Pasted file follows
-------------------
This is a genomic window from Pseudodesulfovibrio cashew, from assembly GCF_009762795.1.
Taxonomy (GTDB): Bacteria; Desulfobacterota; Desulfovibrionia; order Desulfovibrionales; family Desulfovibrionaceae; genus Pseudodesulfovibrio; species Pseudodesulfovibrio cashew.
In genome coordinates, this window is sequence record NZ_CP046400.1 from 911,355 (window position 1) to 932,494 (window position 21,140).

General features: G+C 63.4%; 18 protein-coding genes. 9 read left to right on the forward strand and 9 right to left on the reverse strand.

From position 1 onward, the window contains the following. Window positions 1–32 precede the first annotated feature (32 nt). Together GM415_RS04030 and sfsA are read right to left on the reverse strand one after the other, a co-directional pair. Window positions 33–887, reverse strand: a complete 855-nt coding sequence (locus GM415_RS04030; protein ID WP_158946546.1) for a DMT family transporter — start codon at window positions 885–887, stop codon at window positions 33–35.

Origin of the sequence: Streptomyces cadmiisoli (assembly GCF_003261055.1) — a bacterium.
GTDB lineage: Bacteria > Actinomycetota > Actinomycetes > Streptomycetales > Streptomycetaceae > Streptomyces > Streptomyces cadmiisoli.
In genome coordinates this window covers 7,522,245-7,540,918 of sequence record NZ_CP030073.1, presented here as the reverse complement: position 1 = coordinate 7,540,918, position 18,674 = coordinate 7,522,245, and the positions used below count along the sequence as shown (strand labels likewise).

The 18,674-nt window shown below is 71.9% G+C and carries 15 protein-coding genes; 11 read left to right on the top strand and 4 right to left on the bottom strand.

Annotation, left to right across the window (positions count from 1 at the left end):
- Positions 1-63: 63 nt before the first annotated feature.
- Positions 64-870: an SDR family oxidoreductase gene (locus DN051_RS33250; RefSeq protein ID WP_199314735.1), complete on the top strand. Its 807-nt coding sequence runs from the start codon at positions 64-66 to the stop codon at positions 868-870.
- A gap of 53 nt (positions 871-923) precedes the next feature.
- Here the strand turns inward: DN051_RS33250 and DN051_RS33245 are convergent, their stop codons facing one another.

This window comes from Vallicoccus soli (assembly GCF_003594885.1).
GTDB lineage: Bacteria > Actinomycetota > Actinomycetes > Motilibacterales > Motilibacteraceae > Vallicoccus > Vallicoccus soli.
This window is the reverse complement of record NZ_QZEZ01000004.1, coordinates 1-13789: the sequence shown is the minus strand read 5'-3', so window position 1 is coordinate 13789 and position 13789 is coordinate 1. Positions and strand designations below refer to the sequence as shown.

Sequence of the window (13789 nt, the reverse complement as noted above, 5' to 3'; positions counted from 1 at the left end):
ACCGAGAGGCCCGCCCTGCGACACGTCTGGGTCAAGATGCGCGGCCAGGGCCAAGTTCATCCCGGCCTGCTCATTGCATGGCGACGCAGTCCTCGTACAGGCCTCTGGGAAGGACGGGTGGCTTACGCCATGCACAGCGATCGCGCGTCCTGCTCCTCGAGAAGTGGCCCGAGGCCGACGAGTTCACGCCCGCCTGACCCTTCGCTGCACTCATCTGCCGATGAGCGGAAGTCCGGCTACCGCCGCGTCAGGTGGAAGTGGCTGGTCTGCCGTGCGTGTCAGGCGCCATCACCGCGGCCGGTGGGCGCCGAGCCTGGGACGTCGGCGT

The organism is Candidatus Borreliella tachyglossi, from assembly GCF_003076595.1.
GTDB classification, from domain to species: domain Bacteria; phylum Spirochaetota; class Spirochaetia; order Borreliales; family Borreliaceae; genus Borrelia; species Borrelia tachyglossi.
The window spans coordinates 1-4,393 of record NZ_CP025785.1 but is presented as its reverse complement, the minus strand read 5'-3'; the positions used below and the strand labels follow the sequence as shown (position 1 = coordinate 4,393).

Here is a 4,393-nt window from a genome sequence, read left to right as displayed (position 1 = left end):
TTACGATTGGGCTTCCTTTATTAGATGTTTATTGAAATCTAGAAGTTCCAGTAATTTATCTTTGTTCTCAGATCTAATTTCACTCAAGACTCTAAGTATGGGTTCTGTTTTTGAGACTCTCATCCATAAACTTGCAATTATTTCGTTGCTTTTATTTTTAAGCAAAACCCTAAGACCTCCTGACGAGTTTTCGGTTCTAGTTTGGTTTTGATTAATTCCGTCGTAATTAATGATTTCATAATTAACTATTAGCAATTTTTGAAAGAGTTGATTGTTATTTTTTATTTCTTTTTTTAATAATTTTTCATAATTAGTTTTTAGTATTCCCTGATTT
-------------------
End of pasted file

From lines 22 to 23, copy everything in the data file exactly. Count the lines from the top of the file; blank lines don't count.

The window spans coordinates 1-4,393 of record NZ_CP025785.1 but is presented as its reverse complement, the minus strand read 5'-3'; the positions used below and the strand labels follow the sequence as shown (position 1 = coordinate 4,393).

Here is a 4,393-nt window from a genome sequence, read left to right as displayed (position 1 = left end):